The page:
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After a decade of research, ContraFect Corporation, a small biotech company based in Yonkers, N.Y., is preparing to test bacteriophages—viruses that infect and destroy bacteria—in people as a potential alternative to overused antibiotics for treating and preventing bacterial infections. The first trials for patient safety are expected to start by the end of the year and will provide valuable insight into whether this approach, first discovered about a century ago, can be effective.
Scientific American interviewed Vincent Fischetti, a ContraFect microbiologist and a professor of bacteriology at the Rockefeller University, about his promising work in this area for its August issue.
In 2010 Fischetti and fellow Rockefeller microbiologist Raymond Schuch spoke with Scientific American about their phage research, in particular how viruses infecting anthrax and other Bacillus bacteria control their growth both in the soil and in earthworms. Fischetti and Schuch had discovered eight new viruses during their research, including two they isolated from the guts of earthworms found in anthrax-infested soil.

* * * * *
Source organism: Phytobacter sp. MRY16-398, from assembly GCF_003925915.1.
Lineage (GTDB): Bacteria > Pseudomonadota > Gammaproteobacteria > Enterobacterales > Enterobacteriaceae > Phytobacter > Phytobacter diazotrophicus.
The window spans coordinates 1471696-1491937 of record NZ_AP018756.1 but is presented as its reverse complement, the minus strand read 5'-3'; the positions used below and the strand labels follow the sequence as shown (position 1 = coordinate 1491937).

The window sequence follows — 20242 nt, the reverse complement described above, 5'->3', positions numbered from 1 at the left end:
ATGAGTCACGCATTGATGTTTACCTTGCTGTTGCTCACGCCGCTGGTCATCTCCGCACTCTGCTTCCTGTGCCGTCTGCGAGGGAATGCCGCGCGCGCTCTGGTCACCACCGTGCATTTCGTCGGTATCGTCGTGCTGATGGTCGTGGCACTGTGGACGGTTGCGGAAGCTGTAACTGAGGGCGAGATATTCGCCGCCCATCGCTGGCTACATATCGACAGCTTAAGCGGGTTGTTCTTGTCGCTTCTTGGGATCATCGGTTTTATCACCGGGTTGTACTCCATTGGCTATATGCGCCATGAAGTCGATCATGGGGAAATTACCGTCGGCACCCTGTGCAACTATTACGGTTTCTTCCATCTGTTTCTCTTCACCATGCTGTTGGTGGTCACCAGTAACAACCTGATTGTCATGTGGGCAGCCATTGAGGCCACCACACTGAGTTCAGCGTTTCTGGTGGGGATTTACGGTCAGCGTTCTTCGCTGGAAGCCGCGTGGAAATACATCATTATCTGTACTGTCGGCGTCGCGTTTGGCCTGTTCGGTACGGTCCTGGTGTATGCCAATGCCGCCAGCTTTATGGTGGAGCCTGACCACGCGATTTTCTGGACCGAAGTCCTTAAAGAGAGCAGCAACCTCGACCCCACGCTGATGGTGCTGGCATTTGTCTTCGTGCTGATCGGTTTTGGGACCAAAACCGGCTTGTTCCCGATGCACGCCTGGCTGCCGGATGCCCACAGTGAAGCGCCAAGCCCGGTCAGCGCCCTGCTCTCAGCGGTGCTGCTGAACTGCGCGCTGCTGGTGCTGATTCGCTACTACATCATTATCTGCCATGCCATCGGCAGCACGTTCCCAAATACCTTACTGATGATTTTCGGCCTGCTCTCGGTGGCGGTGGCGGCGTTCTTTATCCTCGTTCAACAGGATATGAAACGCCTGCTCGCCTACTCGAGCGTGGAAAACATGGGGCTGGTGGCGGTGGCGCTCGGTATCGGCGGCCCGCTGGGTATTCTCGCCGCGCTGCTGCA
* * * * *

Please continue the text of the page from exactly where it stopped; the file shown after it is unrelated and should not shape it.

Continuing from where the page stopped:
Curiously, when the researchers exposed a lab strain of anthracis to each of these phages separately, they found that, rather than bursting open and killing the bacteria, as lytic phages usually do, the viruses boosted the survival of their bacterial host. For the infected anthracis, the number of cells in test tube cultures of dirt and water remained constant for at least six months. In contrast, the population of phage-free anthracis dropped in half by 2.5 months and was nonexistent after six months.